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In July 2018, the Bank for International Settlements (BIS) asked whether the world was heading towards a perfect financial storm.
With the US stock market heading for record highs even as emerging markets like Argentina and Turkey were running into foreign exchange problems.
Twenty years after the Asian financial crisis of 1997–98 and the global financial crisis of 2007–08, storm clouds are gathering once again.
Conventional economic models failed to predict the last two crises because the technical definition of financial risk is measured volatility.
The global financial crises proved that current models of financial risk, largely used by banks and financial regulators, are totally blind to Black Swan or Grey Rhino events of unmeasurable uncertainty.
This time round, the consensus is that the Grey Rhino (an event with high probability and high impact, but where the trigger is uncertain) is the looming rise in US interest rates in response to a domestic economy that is running at nearly full capacity, with low unemployment levels and signs of creeping inflation.
As the BIS has warned, non-financial borrowers outside the United States owe US$11.5 trillion dollars, of which US$3.7 trillion is owed by emerging markets.
Financial risks are rising not just in China, but globally
Dun and Bradstreet’s Global Risk Matrix, published in May 2018, suggested that US interest rate rises could trigger a fresh debt crisis, sending the global economy into contraction.
Echoing this sentiment, the International Monetary Fund’s July 2018 World Economic Outlook argued that rising trade tensions are threatening growth recovery in Europe, Japan and Britain more than predicted.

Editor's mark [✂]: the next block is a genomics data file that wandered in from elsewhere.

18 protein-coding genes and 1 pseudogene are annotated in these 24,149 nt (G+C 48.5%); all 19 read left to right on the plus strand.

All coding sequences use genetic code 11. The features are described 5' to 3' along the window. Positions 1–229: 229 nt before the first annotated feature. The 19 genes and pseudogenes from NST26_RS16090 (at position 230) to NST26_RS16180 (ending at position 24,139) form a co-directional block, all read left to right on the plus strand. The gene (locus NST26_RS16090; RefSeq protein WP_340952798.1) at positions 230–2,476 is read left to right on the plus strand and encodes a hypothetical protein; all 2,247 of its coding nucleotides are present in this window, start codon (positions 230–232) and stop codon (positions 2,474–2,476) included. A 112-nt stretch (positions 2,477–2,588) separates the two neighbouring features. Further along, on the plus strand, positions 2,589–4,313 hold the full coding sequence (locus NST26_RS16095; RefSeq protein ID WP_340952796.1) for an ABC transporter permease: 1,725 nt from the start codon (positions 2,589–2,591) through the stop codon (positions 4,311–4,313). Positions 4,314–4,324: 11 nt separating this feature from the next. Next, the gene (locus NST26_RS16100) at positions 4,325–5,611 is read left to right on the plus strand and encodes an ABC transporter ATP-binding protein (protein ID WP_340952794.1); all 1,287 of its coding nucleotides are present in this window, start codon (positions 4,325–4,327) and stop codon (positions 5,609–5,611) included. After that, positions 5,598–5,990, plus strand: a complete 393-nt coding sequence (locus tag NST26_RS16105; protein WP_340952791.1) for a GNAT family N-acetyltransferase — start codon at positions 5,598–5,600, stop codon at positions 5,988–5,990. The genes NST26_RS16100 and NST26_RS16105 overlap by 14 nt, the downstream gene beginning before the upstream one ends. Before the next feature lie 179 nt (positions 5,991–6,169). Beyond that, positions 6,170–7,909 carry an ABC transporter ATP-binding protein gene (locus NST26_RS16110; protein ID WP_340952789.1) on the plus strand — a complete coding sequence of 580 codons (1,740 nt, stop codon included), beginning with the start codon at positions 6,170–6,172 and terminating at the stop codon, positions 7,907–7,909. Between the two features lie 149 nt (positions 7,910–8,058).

Any overheating in the United States would trigger currency crises for some emerging markets.
In short, we cannot separate financial risks from geopolitical risks. Any unforeseen event arising from a geopolitical miscalculation, climate change disaster, war or cyber-induced disruption could trigger another round of financial crises.
Global financial fragility comes from two structural imbalances
First, the United States is the leading deficit country in terms of trade and debt, owing the world a net US$7.7 trillion, or 39.8 per cent of GDP.
This amount is growing because of rising fiscal debt and the low level of national savings.
Second, below-par global growth since 2008 has been underwritten almost completely by central bank unconventional monetary policies, which have brought interest rates to an unsustainably low level.
Market fears that the large central banks will withdraw quantitative easing — QExit — threaten to jeopardise the current frail recovery, which is why US President Donald Trump is also against the Federal Reserve raising interest rates.
If geopolitical risks trump financial risks, what could go wrong in the coming months?
Western analysts think that the trigger will be a Chinese debt meltdown. But Chinese debt is internal debt, as China has foreign exchange reserves equivalent to 188 per cent of its foreign debt and still runs a current account surplus.
China’s debt problem is an internal debt issue, very much like that of Japan. While Japanese debt is owed largely to Japanese households, Chinese debt is largely owed by state-owned enterprises and local governments to state-owned banks. In such a situation, China is well positioned to rewrite its national balance sheet, a privilege not possible for more privately dominated markets.
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